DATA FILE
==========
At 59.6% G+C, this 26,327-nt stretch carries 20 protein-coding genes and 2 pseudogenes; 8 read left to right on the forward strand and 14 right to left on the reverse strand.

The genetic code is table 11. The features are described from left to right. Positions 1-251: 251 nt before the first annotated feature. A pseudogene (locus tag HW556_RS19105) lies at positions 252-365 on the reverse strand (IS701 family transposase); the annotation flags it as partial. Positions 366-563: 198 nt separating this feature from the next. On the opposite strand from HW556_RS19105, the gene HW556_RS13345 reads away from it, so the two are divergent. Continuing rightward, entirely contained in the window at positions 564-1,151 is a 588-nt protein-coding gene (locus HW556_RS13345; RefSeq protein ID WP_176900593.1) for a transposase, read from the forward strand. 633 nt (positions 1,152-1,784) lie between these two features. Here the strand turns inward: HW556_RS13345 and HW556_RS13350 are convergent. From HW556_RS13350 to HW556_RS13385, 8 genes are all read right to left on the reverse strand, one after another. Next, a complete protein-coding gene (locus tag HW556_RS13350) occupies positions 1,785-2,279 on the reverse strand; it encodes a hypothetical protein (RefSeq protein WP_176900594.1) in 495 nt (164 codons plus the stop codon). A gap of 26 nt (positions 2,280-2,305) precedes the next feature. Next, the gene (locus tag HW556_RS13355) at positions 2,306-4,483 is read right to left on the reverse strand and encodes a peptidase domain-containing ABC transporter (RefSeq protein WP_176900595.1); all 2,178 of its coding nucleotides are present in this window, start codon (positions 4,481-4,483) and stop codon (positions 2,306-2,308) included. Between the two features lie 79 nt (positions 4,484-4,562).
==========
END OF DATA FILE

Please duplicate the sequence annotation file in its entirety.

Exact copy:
At 59.6% G+C, this 26,327-nt stretch carries 20 protein-coding genes and 2 pseudogenes; 8 read left to right on the forward strand and 14 right to left on the reverse strand.

The genetic code is table 11. The features are described from left to right. Positions 1-251: 251 nt before the first annotated feature. A pseudogene (locus tag HW556_RS19105) lies at positions 252-365 on the reverse strand (IS701 family transposase); the annotation flags it as partial. Positions 366-563: 198 nt separating this feature from the next. On the opposite strand from HW556_RS19105, the gene HW556_RS13345 reads away from it, so the two are divergent. Continuing rightward, entirely contained in the window at positions 564-1,151 is a 588-nt protein-coding gene (locus HW556_RS13345; RefSeq protein ID WP_176900593.1) for a transposase, read from the forward strand. 633 nt (positions 1,152-1,784) lie between these two features. Here the strand turns inward: HW556_RS13345 and HW556_RS13350 are convergent. From HW556_RS13350 to HW556_RS13385, 8 genes are all read right to left on the reverse strand, one after another. Next, a complete protein-coding gene (locus tag HW556_RS13350) occupies positions 1,785-2,279 on the reverse strand; it encodes a hypothetical protein (RefSeq protein WP_176900594.1) in 495 nt (164 codons plus the stop codon). A gap of 26 nt (positions 2,280-2,305) precedes the next feature. Next, the gene (locus tag HW556_RS13355) at positions 2,306-4,483 is read right to left on the reverse strand and encodes a peptidase domain-containing ABC transporter (RefSeq protein WP_176900595.1); all 2,178 of its coding nucleotides are present in this window, start codon (positions 4,481-4,483) and stop codon (positions 2,306-2,308) included. Between the two features lie 79 nt (positions 4,484-4,562).